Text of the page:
Wearable You, my second monograph, comparatively analyzes the development, advertising, and use of emergent genres of wearable technologies: fitness bracelets (FitBit), safety jewelry (Safelet), mood trackers (Feel), and child language development wearables (Starling). Too often, disability studies neglects or dismisses technology. Meanwhile, science and technology studies (STS) analyses of health-oriented technologies frequently treats disability only as a site for cure or intervention. Despite its rich literature on mobile technologies and surveillance, very little new media studies scholarship substantively engages with disability. As a result, ableist norms that underpin wearables—that movement is best measured in steps taken; that fatness indicates laziness; that reasonable health care premiums should be earned through competitive good behavior; that our bodies and minds should be perpetually optimized—are left unquestioned. Wearable You is a transnational genealogy of wearables that bridges the gaps among disability, science and technology, and media studies. To fully assess the promise and cost of wearables, we must understand them as cultural devices in an historical and social order rather than solely as health devices that optimize our efficiency. Drawing on historical evidence, ethnographic research at US, European, and Asian wearable technology industry conferences, and close readings of advertising, this project offers three new insights to existing new media and STS literature about wearables while contributing to the transnational turn in disability and American studies. By centering disability, I historicize the contiguity of contemporary technologies to older health-oriented wearables, including electronic tagging, carceral ankle bracelets, LifeAlert systems, and prosthetics. Second, I analyze the cultural ramifications of the intimate data collected by wearables, particularly the ethical issues they pose for elderly and disabled workers. Third, I argue that, although their marketing may celebrate the boundless freedom of intense personalization (i.e. Fitbit’s invitation to users to “Find Your Fit”) the history of race, class, sexuality, gender, age, and disability continue to shape encounters with tracking technologies, from development to use. A disability studies account of wearables invites us to think about how power relations are negotiated through a variety of enforced mobilities and immobilities, or in other words, to consider how the privilege of some populations to “choose” surveillance depends on the involuntary surveillance of Others.
Two new scholarly endeavors draw on the media and mobility studies research for my monograph. While critical mobilities scholarship addresses technology, policy, media, and infrastructure, feminist and disability studies approaches remain underdeveloped within critical mobility studies. My article “Find Your Fit: Wearable Technology and the Cultural Politics of Disability,” which was recently accepted for publication in New Media & Society, critiques the seemingly apolitical function of “step-counting” to examine how Fitbit uses disabled athletes in its advertising while remaining inaccessible to wheelchair users. Using generous funding from an SEC Visiting Faculty Grant, I will also collaborate with Stephanie R. Schulte (University of Arkansas) on an article about technology, mobility, gender, and safety, which will examine the cultural representation and adoption of anti-rape and child monitoring wearable technologies that have been predominantly marketed to women.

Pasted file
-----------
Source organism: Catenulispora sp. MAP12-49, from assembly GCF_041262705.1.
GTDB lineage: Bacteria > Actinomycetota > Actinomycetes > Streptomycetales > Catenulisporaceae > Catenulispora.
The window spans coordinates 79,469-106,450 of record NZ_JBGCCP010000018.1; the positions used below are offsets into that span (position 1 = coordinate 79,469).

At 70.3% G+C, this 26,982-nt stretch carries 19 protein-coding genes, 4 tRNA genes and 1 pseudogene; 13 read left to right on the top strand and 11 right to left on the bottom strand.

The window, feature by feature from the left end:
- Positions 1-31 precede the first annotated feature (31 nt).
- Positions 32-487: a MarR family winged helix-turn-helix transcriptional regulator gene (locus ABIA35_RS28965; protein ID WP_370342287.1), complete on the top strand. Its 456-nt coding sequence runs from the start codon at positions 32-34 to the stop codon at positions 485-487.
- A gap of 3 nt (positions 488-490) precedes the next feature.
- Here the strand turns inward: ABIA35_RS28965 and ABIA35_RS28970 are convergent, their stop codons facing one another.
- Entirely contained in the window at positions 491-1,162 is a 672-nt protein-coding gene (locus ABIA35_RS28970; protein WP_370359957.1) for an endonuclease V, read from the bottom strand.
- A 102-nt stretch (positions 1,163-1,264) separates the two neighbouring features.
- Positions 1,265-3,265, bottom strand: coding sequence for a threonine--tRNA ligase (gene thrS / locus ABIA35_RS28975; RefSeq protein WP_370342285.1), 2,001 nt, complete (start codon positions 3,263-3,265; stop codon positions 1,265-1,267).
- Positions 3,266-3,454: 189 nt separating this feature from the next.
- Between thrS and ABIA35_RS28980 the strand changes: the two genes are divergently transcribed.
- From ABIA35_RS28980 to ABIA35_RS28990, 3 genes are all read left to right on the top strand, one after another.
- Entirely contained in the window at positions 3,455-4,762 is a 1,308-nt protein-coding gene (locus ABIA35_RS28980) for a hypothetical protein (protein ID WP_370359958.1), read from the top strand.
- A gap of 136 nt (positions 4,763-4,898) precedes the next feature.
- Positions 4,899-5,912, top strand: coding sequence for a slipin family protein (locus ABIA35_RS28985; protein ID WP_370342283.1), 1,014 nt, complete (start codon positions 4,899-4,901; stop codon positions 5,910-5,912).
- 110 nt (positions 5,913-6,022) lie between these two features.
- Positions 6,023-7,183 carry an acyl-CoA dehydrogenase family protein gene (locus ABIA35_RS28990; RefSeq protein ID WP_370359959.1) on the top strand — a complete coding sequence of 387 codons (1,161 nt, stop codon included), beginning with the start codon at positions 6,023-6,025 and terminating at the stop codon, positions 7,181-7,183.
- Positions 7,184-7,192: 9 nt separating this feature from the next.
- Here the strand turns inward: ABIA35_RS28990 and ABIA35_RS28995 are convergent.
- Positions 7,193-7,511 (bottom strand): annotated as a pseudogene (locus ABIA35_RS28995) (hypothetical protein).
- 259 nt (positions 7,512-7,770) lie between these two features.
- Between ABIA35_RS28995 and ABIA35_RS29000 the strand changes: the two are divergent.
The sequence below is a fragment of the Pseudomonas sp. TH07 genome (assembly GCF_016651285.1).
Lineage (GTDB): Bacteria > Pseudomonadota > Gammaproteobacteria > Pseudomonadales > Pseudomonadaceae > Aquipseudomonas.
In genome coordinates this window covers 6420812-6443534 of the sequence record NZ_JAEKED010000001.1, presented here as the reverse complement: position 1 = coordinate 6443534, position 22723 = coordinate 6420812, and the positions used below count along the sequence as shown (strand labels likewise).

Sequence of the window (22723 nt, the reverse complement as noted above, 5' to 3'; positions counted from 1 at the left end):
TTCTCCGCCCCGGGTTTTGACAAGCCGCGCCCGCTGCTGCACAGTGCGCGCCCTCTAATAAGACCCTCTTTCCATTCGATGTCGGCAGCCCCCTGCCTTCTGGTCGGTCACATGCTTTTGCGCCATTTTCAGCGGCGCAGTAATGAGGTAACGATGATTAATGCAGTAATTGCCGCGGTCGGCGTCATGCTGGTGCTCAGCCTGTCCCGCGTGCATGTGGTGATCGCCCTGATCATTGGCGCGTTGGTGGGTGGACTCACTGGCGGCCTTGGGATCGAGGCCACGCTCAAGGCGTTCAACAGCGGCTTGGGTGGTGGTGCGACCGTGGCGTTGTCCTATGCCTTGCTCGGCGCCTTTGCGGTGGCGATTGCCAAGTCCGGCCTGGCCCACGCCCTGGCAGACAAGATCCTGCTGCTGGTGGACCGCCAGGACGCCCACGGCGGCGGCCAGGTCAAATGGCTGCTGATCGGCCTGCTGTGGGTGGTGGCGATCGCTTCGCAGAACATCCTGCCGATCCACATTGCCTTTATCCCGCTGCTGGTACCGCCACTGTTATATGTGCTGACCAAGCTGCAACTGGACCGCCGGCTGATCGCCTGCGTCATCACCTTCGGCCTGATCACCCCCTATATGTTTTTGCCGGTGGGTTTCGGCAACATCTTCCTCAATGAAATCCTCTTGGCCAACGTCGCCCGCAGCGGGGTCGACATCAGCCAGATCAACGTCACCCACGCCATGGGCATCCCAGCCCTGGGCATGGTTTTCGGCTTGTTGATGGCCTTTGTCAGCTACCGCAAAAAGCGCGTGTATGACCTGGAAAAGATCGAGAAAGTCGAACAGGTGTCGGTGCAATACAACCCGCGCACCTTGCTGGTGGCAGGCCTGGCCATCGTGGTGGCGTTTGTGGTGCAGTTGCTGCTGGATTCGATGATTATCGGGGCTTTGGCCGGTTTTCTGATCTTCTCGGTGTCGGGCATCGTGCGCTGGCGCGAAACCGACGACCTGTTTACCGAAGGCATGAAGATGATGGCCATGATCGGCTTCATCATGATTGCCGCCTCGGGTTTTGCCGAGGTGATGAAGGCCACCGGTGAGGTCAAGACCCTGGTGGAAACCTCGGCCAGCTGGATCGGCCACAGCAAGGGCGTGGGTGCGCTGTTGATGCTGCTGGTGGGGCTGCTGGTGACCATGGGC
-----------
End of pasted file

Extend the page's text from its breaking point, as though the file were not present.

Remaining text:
Finally, in two collaborative peer-reviewed articles, I extend my transnational analysis of the cultural politics of rehabilitation and mobility beyond wearables to consider the role of other institutions and technologies. Robert McRuer (George Washington University) and I are currently revising “The Gift of Mobility: Disability, Queerness, and Rehabilitation in the Emergent Global Order” for resubmission to GLQ: Gay and Lesbian Quarterly, examines U.S. global evangelical disability missionary work (Wheels for the World) as well as American evangelical involvement in the passage of Uganda’s Anti-Homosexuality Bill to theorize “disability exceptionalism,” our term for the deployment of disability’s depoliticization as representational currency for U.S. exceptionalism. Finally, Kateřina Kolářová (Charles University, Prague, Czech Republic) and I are conducting research for an article, “Aging in Dementia Village: Neocolonialism, Disability and Care,” which will analyze a dementia village in De Hogeweyk, Netherlands. A new approach to eldercare, these gated, supervised care facilities for people with dementia simulate “real life” to maximize elderly people’s mobility through public and private spaces. Combining close readings of public relations materials with observational data from a visit to the facility, we situate the villages within a broader global history of nursing homes, health care policy, and geriatric care. The project has undergone expedited IRB review and received an exemption. Dr. Kolářová plan to apply for a Czech Inter-Excellence Grant, which funds transnational research collaboration with U.S. scholars. Overall, my previous and future research asserts that analyzing disability and rehabilitation culture is central to understanding the cultural history of the U.S., politics, technology, and representation in a transnational context.